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November 6th, 2014

Facial Recognition: It’s Hide Your Face Time

Do you have any traffic tickets you neglected to pay? You know, the kind that eventually turn into bench warrants and cause you to be super careful when you drive, lest you get pulled over for yet another minor infraction and end up handcuffed in the back of a squad car, on your way to spend a few hours in the local hoosegow until your significant other shows up with bail? If so, don’t worry. As long as you manage to not get pulled over, you’re still reasonably safe. But the time is rapidly coming when just walking down the street minding your own business might cause a squad car to be dispatched to pick you up to make sure you pay your fine, thanks to our old buddy, facial recognition.

facial recognition - surveillance camerasI know this is old news and it seems like implementation of the technology in such manner is years away — but I think it’s coming quicker than we think. Some may even think this to be no big deal. After all, what’s wrong with the fuzz having the ability to pick lawbreakers out of downtown pedestrian traffic or while on a jaunt across the parking lot to Office Depot at a local strip mall? Wouldn’t that include the ability to get dangerous violent criminals off the street?

Well, yes. But this old hippie still doesn’t like it. During my life I’ve seen too many instances where the police overzealously abuse a new technology they’ve embraced. Think tasers or pepper spray — or swat teams for that matter. Do a Google to get an idea of how many unarmed citizens have been dispatched to their graves through the wrongful use of tasers or pepper spray — although the investigation of these incidents rarely find fault with the officer who did the dispatching.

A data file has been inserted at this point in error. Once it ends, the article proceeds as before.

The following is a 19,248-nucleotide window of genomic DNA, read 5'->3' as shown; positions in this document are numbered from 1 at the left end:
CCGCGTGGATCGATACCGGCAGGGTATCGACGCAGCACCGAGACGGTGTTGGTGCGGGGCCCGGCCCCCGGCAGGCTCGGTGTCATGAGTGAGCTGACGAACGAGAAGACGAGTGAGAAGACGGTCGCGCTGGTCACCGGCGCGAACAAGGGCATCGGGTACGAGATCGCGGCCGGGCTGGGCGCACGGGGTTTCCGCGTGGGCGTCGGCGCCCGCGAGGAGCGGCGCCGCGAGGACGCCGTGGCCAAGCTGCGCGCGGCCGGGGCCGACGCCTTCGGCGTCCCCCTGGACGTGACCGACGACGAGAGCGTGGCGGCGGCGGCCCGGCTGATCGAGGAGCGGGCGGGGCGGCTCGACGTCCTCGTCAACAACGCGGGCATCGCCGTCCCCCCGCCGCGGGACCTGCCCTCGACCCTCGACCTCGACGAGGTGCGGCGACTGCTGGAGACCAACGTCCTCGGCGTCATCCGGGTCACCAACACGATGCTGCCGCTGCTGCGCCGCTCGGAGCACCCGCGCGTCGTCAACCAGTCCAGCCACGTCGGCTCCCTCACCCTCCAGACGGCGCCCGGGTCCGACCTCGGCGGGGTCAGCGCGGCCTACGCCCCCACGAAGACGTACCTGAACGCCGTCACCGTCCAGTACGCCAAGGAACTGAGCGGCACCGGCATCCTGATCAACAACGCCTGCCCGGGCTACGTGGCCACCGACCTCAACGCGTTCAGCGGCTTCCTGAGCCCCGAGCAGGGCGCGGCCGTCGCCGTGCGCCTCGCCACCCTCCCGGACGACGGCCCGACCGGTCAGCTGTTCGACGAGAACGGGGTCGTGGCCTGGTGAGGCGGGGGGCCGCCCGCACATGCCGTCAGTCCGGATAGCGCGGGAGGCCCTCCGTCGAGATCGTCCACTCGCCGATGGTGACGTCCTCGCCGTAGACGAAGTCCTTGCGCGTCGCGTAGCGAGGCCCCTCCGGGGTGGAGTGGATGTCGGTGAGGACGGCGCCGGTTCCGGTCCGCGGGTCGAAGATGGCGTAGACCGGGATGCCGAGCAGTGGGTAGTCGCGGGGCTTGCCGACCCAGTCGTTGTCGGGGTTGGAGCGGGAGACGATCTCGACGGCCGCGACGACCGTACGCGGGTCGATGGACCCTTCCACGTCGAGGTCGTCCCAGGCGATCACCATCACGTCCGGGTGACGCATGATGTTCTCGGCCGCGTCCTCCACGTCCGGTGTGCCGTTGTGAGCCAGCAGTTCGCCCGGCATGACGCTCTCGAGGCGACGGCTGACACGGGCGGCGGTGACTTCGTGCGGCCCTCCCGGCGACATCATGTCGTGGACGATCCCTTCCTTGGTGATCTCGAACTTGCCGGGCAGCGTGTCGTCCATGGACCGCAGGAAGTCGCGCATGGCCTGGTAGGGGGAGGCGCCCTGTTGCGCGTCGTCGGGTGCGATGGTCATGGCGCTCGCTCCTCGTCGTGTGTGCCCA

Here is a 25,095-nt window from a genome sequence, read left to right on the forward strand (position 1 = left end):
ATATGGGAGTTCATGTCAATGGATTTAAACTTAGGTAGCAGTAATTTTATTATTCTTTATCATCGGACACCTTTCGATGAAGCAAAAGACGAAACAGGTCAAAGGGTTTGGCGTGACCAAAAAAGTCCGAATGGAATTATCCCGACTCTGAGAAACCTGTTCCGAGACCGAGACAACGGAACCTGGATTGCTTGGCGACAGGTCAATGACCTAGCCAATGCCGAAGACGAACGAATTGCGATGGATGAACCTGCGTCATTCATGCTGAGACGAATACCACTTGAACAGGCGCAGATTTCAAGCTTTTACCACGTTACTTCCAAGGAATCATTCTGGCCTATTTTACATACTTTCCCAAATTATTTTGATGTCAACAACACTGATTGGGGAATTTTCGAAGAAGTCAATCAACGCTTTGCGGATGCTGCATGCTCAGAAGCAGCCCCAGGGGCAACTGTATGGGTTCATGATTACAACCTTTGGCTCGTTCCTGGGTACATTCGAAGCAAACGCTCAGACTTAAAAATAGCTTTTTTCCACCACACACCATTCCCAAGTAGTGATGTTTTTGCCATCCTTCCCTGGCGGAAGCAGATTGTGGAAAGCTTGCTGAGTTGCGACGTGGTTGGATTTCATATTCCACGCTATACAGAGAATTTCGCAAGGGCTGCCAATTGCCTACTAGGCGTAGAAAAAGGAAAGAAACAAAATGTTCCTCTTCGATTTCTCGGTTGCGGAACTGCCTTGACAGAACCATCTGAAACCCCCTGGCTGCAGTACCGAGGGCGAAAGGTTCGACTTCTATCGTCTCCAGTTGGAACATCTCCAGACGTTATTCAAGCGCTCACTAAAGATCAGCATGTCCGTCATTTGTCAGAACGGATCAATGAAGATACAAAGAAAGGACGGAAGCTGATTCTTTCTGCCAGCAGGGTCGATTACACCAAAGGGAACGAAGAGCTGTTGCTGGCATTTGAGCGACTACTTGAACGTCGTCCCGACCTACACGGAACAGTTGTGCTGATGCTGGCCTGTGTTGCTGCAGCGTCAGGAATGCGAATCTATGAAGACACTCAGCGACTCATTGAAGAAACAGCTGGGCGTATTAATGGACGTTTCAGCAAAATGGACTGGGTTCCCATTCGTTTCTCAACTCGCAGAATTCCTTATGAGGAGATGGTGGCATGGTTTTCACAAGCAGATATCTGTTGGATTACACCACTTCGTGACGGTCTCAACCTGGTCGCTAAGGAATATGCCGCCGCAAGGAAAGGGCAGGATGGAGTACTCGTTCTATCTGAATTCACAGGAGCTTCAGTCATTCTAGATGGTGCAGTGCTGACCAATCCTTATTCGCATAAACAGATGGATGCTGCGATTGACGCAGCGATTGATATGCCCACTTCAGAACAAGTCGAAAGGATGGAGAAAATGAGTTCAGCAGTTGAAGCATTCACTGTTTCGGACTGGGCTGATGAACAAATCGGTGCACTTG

Already many police departments have cameras on their cars which scan license tags, both of parked cars and vehicles in traffic, in the hope of accidentally finding a car owned by someone who’s on the lam. In the few short years that these readers have been in use, they’ve already bein misused. For example, in some jurisdictions cops have been known to scan tags outside of bars, then later look for these autos on the road for potential DUIs. This may sound good, until you consider the fact that having been parked in the vicinity of a bar doesn’t give probable cause to pull a driver over for being intoxicated. I park near bars all the time, and I haven’t touched alcohol since 1997.

Similar misuse is a certainty with facial recognition.

The day is rapidly approaching when every city in the U.S. will be like London is now, with surveillance cameras connected to a grid covering every cubic inch of the city, not dissimilar to what we see weekly on “Person of Interest”. Already, in London, computers connected to these cameras can detect “suspicious behavior”. Add facial recognition technology to that and it really will be like “Person of Interest”, especially in a nation that’s convinced that terrorists are hiding around every corner. The technology is sure to be abused, as law enforcement has never found a technology they didn’t overuse.

As an old hippie, I have a strong aversion to Big Brother, even though my lifestyle (alas) is about as squeaky clean as the Pope’s. Thankfully, I’m not alone in seeing danger lurking in the use of this tech. In an article published today on Ars Technica, attorney Jennifer Lynch at the Electronic Frontier Foundation (EFF) says, “Facial recognition performs poorly under many of the conditions where law enforcement wants to use it—for example, trying to identify people on the street or captured on surveillance cameras. Even the FBI’s new facial recognition system, NGI, only guarantees accuracy 85 percent of the time. It is also unnecessary when compared to fingerprints, which have proved to be a highly effective form of identification.”